SunCon posts flat profit in Q2, LRT3 review affects its revenue
KUALA LUMPUR: Sunway Construction Group Bhd expects its performance this year to be “slightly affected” by the Light Rail Transit line 3 (LRT3) project review after posting flat earnings in the second quarter.
If you buy a six-pack of Carlsberg beer in a U.K. supermarket this week, it will no longer come with standard plastic six-pack rings. Instead, the cans will be held together with a new kind of glue.
The company estimates that the switch will reduce plastic waste by more than 1,200 metric tons a year, or the equivalent of 60 million plastic bags. It can also help address the problems that the packaging causes when plastic rings end up in the ocean, potentially choking wildlife or breaking down into pieces of microplastic that can enter the food chain.
[Photo: Carlsberg]While other beer companies have experimented with different types of six-pack rings–including an edible version, made from food and agricultural waste, that can safely fall apart in water–Denmark-based Carlsberg decided to eliminate the rings completely. A small plastic handle, however, still exists to help carry the beer.
The process took three years of research and development. “We tested around 4,000 different types of glue before we settled on the final formulation,” says Håkon Langen, packaging innovation director for Carlsberg Group. The final glue, which has a consistency similar to a tiny piece of chewing gum, holds cans together as securely as the plastic rings, and can easily separate when someone is ready to drink. “To get a good snap, [you] split the cans in two rows of three, and then roll off one can from the others, or simply snap it off, quickly,” Langen says.
The company developed the glue along with a partner, NMP Systems, which owns the innovation. Carlsberg hopes that other brewers will also make the shift. “We have no problem sharing the innovation with others, and one day it will be available to everyone, but for now I think [NMP Systems] are busy producing for Carlsberg,” Langen says.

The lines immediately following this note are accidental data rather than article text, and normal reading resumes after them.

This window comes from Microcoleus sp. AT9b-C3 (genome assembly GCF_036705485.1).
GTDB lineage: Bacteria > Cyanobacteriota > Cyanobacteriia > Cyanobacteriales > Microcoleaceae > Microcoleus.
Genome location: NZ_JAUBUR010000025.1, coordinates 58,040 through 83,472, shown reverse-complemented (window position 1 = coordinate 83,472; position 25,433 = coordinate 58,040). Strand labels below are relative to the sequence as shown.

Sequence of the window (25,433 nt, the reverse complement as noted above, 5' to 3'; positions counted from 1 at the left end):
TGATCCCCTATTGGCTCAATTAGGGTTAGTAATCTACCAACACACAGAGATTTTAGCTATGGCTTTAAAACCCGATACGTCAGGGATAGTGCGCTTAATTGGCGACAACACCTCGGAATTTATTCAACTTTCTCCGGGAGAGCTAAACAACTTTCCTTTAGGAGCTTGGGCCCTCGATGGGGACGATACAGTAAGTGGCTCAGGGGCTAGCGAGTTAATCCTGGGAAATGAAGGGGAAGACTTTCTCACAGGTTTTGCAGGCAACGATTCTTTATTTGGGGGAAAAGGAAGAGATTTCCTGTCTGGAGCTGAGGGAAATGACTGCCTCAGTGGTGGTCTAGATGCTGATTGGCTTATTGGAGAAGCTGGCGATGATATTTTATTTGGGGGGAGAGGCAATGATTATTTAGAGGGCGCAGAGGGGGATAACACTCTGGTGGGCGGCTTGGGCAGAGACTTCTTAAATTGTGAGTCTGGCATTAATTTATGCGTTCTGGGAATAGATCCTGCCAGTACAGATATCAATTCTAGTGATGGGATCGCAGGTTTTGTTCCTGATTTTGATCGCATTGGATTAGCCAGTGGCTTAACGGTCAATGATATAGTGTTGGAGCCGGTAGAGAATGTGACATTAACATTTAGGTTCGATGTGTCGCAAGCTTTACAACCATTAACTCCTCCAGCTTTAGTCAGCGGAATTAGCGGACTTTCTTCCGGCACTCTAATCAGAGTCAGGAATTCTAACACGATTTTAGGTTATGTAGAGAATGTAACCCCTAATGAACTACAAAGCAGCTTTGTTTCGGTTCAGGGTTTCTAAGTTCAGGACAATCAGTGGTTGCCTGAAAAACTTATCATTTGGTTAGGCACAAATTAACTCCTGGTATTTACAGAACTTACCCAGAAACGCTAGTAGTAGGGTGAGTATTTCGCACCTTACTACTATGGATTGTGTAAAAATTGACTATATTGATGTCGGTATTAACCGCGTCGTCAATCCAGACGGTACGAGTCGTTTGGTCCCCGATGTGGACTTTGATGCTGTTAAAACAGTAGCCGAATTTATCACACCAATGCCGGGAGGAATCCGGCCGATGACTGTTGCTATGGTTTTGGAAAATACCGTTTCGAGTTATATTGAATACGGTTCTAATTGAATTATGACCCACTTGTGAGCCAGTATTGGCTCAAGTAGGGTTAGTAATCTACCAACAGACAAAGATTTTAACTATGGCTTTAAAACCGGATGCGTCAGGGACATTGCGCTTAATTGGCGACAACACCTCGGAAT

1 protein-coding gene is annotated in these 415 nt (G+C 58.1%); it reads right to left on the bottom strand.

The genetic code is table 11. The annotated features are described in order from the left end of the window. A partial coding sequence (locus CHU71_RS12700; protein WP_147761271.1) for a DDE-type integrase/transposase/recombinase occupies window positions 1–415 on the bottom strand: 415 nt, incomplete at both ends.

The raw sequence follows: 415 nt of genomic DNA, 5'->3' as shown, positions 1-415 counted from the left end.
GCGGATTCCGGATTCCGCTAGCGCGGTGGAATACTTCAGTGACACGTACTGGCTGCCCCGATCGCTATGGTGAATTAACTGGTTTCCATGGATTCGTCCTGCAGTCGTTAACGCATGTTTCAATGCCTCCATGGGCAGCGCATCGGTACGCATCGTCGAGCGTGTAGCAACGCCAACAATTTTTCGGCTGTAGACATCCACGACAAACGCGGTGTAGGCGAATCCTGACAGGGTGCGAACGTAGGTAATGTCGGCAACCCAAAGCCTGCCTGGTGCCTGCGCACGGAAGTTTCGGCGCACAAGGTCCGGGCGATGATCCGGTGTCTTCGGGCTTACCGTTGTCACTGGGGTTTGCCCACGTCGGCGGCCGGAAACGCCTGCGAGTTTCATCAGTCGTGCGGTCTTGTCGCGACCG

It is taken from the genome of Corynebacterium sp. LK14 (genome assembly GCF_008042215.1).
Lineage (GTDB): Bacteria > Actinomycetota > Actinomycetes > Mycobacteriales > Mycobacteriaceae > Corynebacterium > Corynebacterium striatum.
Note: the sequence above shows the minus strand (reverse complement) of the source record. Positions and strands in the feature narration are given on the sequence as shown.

The change is one of several that the company is rolling out in its packaging. Ink on the cans is now certified by the Cradle to Cradle Products Innovation Institute and makes cans easier to recycle. The company’s refillable glass beer bottles have a new coating to make the bottles last longer. New caps are designed to remove oxygen to keep the beer fresh longer, reducing waste. The plastic packaging that’s still in use now uses a greater percentage of recycled material. On a bigger scale, Carlsberg is shifting to 100% renewable electricity in its breweries by 2022, and will eliminate carbon emissions from breweries by 2030. The company has a goal, set through the Science Based Targets Initiative, to cut its carbon footprint in line with the Paris agreement.
For now, the new glue is only in use in Carlsberg six-packs and other multipacks, and not yet in the company’s other beer brands. After rolling out in U.K. this week, it will reach Norway later this month, and Denmark in 2019.
On September 14, Hurricane Florence made landfall in the Carolinas. Days after, flood waters continue to rise. Thousands of homes–over 4,300 in Bern, North Carolina alone–have sustained damage, and the full effects of the hurricane are not yet known.